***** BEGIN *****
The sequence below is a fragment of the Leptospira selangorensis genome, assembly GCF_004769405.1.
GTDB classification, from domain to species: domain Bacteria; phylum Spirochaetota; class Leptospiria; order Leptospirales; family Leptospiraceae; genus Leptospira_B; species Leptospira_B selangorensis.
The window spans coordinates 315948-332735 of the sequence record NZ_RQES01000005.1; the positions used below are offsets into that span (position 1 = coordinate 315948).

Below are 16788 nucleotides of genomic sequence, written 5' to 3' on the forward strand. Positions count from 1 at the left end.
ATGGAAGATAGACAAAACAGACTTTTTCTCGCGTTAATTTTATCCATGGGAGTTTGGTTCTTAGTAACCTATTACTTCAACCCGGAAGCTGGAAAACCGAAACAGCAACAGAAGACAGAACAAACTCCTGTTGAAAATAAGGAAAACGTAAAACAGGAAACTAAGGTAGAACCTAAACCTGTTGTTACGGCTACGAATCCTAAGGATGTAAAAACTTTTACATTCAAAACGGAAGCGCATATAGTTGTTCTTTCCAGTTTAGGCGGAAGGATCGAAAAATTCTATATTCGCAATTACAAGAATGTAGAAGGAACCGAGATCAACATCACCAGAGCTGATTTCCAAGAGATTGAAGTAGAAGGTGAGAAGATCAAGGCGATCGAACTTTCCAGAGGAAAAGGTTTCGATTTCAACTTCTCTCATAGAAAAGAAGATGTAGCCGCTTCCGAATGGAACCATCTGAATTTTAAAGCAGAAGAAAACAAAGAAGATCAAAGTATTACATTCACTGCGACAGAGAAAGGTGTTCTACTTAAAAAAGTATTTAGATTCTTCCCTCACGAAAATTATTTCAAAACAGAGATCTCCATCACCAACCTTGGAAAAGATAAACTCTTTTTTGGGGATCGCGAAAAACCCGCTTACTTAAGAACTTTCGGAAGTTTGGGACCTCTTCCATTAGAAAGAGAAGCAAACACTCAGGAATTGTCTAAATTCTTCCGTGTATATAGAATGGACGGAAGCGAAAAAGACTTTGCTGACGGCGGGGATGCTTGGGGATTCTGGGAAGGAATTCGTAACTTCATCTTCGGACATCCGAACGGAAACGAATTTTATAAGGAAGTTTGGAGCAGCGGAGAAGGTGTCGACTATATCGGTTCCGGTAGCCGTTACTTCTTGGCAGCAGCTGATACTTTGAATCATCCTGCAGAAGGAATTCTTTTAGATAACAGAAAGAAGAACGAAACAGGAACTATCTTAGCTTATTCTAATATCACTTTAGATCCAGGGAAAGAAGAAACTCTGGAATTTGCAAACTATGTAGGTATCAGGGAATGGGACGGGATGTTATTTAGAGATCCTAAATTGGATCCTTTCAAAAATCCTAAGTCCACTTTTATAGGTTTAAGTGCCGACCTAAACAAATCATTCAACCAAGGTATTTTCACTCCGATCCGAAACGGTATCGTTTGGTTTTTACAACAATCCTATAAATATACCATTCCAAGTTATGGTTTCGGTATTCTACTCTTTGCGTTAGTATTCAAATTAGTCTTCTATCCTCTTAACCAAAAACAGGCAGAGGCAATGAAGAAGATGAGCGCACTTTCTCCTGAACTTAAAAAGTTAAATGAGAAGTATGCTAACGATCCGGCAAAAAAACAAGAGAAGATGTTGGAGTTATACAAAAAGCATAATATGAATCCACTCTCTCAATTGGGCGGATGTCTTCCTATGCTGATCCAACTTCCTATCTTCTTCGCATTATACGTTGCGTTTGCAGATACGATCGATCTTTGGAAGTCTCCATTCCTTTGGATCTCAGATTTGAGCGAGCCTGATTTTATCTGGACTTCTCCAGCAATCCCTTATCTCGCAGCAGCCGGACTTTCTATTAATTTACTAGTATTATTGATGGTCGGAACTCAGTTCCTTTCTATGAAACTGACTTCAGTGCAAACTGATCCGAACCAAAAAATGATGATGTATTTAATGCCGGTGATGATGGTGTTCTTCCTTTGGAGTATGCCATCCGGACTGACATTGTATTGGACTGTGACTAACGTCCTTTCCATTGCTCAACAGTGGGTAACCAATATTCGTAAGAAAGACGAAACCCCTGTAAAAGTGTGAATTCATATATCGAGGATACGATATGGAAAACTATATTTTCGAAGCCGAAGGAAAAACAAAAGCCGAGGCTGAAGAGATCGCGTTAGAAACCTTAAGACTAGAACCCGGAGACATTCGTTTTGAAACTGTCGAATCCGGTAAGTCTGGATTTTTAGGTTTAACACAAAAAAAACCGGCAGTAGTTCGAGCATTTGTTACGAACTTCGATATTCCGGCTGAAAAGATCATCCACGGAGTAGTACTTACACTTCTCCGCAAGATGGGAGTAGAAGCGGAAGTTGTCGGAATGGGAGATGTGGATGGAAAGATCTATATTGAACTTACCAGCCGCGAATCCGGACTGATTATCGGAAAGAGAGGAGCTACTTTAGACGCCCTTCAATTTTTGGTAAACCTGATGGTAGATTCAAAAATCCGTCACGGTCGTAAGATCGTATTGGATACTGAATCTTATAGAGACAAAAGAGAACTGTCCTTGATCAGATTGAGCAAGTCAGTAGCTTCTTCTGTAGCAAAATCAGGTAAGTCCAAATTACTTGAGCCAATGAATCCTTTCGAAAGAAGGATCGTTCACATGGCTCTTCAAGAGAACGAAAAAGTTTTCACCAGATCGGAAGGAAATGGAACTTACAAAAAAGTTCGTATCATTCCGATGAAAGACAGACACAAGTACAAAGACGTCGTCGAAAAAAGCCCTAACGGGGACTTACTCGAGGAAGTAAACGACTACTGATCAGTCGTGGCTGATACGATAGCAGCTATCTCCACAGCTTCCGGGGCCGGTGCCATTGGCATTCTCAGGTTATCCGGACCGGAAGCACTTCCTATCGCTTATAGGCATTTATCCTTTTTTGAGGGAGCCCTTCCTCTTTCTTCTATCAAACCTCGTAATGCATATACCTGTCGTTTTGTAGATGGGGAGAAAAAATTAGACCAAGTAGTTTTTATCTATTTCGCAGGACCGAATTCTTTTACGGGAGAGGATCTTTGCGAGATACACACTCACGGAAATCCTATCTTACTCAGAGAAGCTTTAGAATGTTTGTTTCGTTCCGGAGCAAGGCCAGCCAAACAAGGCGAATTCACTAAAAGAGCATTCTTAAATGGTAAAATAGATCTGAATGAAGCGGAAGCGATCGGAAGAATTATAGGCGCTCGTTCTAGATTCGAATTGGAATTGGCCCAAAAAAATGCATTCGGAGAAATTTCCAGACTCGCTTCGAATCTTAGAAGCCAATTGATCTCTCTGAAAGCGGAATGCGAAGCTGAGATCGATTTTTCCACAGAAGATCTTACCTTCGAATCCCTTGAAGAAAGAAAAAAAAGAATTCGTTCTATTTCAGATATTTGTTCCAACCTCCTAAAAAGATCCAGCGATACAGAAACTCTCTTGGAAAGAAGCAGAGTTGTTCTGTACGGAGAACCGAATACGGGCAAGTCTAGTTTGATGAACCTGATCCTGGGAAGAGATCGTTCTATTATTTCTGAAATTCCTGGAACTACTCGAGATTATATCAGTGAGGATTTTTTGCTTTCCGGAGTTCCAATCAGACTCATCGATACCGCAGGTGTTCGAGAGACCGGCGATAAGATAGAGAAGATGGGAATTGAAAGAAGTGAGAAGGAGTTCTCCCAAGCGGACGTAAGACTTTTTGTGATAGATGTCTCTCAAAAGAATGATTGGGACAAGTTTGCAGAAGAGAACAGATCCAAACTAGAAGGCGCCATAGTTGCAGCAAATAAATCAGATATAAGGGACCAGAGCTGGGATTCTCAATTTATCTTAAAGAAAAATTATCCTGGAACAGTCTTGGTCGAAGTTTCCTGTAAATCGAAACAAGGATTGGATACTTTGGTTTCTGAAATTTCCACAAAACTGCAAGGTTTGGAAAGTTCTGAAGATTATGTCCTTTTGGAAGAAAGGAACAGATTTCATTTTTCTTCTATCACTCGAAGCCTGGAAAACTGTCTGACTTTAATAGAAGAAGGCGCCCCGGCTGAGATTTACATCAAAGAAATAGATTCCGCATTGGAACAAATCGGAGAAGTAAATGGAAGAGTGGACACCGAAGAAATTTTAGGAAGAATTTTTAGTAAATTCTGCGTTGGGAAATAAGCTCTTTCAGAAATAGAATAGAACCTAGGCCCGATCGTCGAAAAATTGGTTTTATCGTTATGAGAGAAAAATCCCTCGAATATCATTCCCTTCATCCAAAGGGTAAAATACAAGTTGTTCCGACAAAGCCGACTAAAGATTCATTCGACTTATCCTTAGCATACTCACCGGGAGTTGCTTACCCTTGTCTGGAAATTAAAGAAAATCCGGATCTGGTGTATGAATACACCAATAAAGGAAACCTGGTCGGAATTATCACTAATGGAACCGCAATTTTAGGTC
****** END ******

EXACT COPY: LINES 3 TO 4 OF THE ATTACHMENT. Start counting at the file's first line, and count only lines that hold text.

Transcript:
The window spans coordinates 315948-332735 of the sequence record NZ_RQES01000005.1; the positions used below are offsets into that span (position 1 = coordinate 315948).

Below are 16788 nucleotides of genomic sequence, written 5' to 3' on the forward strand. Positions count from 1 at the left end.